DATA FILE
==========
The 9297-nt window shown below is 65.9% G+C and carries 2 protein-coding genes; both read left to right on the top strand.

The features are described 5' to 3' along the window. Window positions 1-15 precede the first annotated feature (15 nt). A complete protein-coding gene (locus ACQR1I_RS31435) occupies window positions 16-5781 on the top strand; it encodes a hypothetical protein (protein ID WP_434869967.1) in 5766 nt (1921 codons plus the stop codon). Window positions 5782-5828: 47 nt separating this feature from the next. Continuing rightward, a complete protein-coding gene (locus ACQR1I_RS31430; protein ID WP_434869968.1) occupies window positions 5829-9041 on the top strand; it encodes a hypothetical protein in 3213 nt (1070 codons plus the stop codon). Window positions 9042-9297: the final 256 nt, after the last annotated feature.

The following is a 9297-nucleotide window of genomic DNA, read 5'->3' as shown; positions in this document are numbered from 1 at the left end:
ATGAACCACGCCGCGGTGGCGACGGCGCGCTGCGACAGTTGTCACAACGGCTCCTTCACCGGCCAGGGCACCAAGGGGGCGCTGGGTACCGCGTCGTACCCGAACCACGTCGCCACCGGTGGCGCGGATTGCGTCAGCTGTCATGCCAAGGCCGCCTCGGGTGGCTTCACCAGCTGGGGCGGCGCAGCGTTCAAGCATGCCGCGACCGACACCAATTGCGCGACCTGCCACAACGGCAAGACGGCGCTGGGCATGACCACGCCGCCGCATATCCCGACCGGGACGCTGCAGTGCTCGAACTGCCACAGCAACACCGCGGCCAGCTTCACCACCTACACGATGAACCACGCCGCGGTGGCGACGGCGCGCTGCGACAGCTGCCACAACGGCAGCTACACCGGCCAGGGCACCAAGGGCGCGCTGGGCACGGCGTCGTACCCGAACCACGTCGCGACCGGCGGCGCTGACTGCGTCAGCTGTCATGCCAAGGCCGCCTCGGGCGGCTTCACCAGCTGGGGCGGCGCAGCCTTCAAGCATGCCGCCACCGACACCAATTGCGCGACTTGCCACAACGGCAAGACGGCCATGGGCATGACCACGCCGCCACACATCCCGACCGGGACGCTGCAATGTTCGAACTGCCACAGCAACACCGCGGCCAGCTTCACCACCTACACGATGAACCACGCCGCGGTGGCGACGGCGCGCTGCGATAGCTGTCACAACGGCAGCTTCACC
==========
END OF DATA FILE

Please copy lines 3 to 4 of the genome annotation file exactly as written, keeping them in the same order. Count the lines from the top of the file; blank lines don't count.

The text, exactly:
The following is a 9297-nucleotide window of genomic DNA, read 5'->3' as shown; positions in this document are numbered from 1 at the left end:
ATGAACCACGCCGCGGTGGCGACGGCGCGCTGCGACAGTTGTCACAACGGCTCCTTCACCGGCCAGGGCACCAAGGGGGCGCTGGGTACCGCGTCGTACCCGAACCACGTCGCCACCGGTGGCGCGGATTGCGTCAGCTGTCATGCCAAGGCCGCCTCGGGTGGCTTCACCAGCTGGGGCGGCGCAGCGTTCAAGCATGCCGCGACCGACACCAATTGCGCGACCTGCCACAACGGCAAGACGGCGCTGGGCATGACCACGCCGCCGCATATCCCGACCGGGACGCTGCAGTGCTCGAACTGCCACAGCAACACCGCGGCCAGCTTCACCACCTACACGATGAACCACGCCGCGGTGGCGACGGCGCGCTGCGACAGCTGCCACAACGGCAGCTACACCGGCCAGGGCACCAAGGGCGCGCTGGGCACGGCGTCGTACCCGAACCACGTCGCGACCGGCGGCGCTGACTGCGTCAGCTGTCATGCCAAGGCCGCCTCGGGCGGCTTCACCAGCTGGGGCGGCGCAGCCTTCAAGCATGCCGCCACCGACACCAATTGCGCGACTTGCCACAACGGCAAGACGGCCATGGGCATGACCACGCCGCCACACATCCCGACCGGGACGCTGCAATGTTCGAACTGCCACAGCAACACCGCGGCCAGCTTCACCACCTACACGATGAACCACGCCGCGGTGGCGACGGCGCGCTGCGATAGCTGTCACAACGGCAGCTTCACC